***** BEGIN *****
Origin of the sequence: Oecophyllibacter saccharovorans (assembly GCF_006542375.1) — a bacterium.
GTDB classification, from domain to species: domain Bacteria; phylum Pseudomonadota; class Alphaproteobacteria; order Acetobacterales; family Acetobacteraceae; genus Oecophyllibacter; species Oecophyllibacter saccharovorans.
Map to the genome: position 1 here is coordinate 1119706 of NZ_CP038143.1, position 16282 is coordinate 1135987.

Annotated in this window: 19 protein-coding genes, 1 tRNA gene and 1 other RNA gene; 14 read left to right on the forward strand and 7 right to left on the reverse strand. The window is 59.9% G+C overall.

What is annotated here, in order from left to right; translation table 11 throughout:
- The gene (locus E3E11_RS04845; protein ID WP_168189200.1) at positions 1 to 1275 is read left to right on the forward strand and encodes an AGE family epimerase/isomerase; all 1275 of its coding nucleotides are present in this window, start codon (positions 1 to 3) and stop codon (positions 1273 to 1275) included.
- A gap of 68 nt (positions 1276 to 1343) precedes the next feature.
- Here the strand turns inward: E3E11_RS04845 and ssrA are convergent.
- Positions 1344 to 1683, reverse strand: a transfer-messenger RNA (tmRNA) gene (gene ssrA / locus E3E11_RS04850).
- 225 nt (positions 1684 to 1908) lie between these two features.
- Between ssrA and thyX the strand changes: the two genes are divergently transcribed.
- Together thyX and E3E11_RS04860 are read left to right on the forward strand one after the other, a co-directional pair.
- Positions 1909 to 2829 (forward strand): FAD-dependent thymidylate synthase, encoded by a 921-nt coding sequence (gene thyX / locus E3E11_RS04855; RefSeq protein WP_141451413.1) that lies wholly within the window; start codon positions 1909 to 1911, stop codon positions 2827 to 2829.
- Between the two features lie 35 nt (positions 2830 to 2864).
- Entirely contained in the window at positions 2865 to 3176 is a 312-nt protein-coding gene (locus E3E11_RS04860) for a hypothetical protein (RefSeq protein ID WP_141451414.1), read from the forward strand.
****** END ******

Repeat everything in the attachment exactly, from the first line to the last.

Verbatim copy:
Origin of the sequence: Oecophyllibacter saccharovorans (assembly GCF_006542375.1) — a bacterium.
GTDB classification, from domain to species: domain Bacteria; phylum Pseudomonadota; class Alphaproteobacteria; order Acetobacterales; family Acetobacteraceae; genus Oecophyllibacter; species Oecophyllibacter saccharovorans.
Map to the genome: position 1 here is coordinate 1119706 of NZ_CP038143.1, position 16282 is coordinate 1135987.

Annotated in this window: 19 protein-coding genes, 1 tRNA gene and 1 other RNA gene; 14 read left to right on the forward strand and 7 right to left on the reverse strand. The window is 59.9% G+C overall.

What is annotated here, in order from left to right; translation table 11 throughout:
- The gene (locus E3E11_RS04845; protein ID WP_168189200.1) at positions 1 to 1275 is read left to right on the forward strand and encodes an AGE family epimerase/isomerase; all 1275 of its coding nucleotides are present in this window, start codon (positions 1 to 3) and stop codon (positions 1273 to 1275) included.
- A gap of 68 nt (positions 1276 to 1343) precedes the next feature.
- Here the strand turns inward: E3E11_RS04845 and ssrA are convergent.
- Positions 1344 to 1683, reverse strand: a transfer-messenger RNA (tmRNA) gene (gene ssrA / locus E3E11_RS04850).
- 225 nt (positions 1684 to 1908) lie between these two features.
- Between ssrA and thyX the strand changes: the two genes are divergently transcribed.
- Together thyX and E3E11_RS04860 are read left to right on the forward strand one after the other, a co-directional pair.
- Positions 1909 to 2829 (forward strand): FAD-dependent thymidylate synthase, encoded by a 921-nt coding sequence (gene thyX / locus E3E11_RS04855; RefSeq protein WP_141451413.1) that lies wholly within the window; start codon positions 1909 to 1911, stop codon positions 2827 to 2829.
- Between the two features lie 35 nt (positions 2830 to 2864).
- Entirely contained in the window at positions 2865 to 3176 is a 312-nt protein-coding gene (locus E3E11_RS04860) for a hypothetical protein (RefSeq protein ID WP_141451414.1), read from the forward strand.